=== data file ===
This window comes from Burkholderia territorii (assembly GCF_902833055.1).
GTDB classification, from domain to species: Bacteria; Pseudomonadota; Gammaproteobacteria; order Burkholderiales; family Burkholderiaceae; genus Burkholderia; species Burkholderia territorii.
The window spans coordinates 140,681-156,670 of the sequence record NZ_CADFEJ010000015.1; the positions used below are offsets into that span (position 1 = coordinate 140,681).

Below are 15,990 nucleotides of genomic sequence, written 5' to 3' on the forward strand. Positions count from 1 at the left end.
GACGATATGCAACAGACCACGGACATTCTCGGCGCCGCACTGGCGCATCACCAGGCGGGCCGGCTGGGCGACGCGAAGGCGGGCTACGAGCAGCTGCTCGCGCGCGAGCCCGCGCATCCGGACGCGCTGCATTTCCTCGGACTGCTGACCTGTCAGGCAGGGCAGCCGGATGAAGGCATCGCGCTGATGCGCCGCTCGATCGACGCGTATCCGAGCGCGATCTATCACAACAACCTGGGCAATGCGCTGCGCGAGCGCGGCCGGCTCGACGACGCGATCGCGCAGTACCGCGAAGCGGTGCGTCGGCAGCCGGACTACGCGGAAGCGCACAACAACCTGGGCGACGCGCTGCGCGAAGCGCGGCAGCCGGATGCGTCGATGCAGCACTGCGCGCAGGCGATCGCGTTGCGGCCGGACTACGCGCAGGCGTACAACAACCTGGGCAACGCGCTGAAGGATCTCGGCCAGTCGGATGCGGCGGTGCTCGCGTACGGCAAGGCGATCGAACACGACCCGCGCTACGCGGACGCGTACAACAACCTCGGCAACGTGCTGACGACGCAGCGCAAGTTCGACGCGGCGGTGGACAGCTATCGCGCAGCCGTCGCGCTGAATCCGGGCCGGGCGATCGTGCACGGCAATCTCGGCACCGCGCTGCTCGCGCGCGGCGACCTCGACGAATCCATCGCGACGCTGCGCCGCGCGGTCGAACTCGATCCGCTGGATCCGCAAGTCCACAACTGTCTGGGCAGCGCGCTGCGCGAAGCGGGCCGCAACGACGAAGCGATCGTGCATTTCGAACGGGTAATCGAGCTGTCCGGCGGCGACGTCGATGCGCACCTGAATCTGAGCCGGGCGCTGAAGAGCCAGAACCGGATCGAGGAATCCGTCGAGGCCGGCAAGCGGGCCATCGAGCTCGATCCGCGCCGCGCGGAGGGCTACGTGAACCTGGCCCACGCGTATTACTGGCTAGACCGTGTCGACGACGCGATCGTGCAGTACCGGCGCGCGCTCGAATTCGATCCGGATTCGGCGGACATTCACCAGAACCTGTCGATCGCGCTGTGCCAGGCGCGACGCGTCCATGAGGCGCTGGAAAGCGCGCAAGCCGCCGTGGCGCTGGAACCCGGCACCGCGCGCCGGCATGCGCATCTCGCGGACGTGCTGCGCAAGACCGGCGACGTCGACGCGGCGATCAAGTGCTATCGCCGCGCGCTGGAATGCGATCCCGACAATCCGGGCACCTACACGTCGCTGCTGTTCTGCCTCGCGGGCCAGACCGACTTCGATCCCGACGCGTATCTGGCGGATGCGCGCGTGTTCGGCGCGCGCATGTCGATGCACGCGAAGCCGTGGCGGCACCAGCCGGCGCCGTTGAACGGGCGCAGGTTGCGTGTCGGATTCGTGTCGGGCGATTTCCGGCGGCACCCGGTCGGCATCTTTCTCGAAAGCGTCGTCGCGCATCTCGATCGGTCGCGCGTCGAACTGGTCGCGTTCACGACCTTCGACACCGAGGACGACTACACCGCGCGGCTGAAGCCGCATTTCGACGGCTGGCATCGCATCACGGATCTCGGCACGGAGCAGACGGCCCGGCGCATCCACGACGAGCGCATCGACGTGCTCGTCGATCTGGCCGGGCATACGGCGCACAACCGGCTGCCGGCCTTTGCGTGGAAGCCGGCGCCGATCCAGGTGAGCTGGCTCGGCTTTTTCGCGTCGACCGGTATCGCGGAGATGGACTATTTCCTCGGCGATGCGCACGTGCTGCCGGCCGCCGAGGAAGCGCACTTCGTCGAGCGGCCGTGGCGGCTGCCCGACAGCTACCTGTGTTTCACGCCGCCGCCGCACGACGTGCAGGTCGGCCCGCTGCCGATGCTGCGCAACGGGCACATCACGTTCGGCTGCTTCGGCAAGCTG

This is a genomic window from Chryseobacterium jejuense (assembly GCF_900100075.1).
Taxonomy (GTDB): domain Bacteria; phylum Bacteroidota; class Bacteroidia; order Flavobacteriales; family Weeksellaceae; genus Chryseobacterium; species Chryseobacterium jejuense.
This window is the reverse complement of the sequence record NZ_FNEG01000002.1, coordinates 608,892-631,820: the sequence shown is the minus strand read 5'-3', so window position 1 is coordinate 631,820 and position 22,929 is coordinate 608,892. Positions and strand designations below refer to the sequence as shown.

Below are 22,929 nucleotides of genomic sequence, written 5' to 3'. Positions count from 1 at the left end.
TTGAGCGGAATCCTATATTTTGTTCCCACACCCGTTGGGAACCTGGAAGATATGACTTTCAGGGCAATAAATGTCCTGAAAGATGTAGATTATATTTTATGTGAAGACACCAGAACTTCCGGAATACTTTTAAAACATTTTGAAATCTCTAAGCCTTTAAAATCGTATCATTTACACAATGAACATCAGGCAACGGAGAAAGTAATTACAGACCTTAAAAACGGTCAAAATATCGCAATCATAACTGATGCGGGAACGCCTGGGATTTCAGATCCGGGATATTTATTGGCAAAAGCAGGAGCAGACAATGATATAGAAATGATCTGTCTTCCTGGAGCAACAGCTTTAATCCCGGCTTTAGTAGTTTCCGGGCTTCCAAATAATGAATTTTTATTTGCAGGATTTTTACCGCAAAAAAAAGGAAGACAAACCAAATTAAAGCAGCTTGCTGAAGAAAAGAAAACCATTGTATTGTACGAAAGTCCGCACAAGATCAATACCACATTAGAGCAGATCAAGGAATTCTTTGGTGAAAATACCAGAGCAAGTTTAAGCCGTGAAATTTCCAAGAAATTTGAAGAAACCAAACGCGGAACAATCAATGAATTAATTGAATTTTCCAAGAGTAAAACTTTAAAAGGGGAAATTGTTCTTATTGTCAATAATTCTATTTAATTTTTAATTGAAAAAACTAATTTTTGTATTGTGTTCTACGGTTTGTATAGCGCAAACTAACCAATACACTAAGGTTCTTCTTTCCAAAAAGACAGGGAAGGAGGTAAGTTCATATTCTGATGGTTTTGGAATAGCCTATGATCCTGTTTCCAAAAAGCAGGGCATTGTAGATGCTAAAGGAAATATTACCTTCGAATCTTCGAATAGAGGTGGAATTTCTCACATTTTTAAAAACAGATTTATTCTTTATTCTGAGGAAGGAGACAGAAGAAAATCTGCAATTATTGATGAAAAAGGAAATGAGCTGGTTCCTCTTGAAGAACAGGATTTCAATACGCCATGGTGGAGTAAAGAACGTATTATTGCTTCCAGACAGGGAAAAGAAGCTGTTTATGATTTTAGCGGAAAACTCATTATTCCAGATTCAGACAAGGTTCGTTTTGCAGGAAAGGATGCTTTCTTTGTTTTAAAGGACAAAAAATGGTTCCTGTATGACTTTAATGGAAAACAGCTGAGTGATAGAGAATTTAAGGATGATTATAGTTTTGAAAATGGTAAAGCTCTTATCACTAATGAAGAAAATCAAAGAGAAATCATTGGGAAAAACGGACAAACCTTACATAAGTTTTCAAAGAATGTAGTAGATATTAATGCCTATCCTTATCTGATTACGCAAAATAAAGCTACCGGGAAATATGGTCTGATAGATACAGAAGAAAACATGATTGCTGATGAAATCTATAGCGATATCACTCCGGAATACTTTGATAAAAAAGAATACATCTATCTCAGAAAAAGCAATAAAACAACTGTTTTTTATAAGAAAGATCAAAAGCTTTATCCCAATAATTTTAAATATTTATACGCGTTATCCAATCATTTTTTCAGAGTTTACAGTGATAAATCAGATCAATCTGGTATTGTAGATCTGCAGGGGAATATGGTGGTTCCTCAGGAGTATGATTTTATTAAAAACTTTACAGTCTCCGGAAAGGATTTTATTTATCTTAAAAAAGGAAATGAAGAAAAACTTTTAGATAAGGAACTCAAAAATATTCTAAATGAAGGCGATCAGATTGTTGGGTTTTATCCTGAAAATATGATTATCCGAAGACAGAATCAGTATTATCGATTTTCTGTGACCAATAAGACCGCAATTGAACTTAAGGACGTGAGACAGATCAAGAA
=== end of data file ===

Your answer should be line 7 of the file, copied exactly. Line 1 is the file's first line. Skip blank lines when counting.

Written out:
Taxonomy (GTDB): domain Bacteria; phylum Bacteroidota; class Bacteroidia; order Flavobacteriales; family Weeksellaceae; genus Chryseobacterium; species Chryseobacterium jejuense.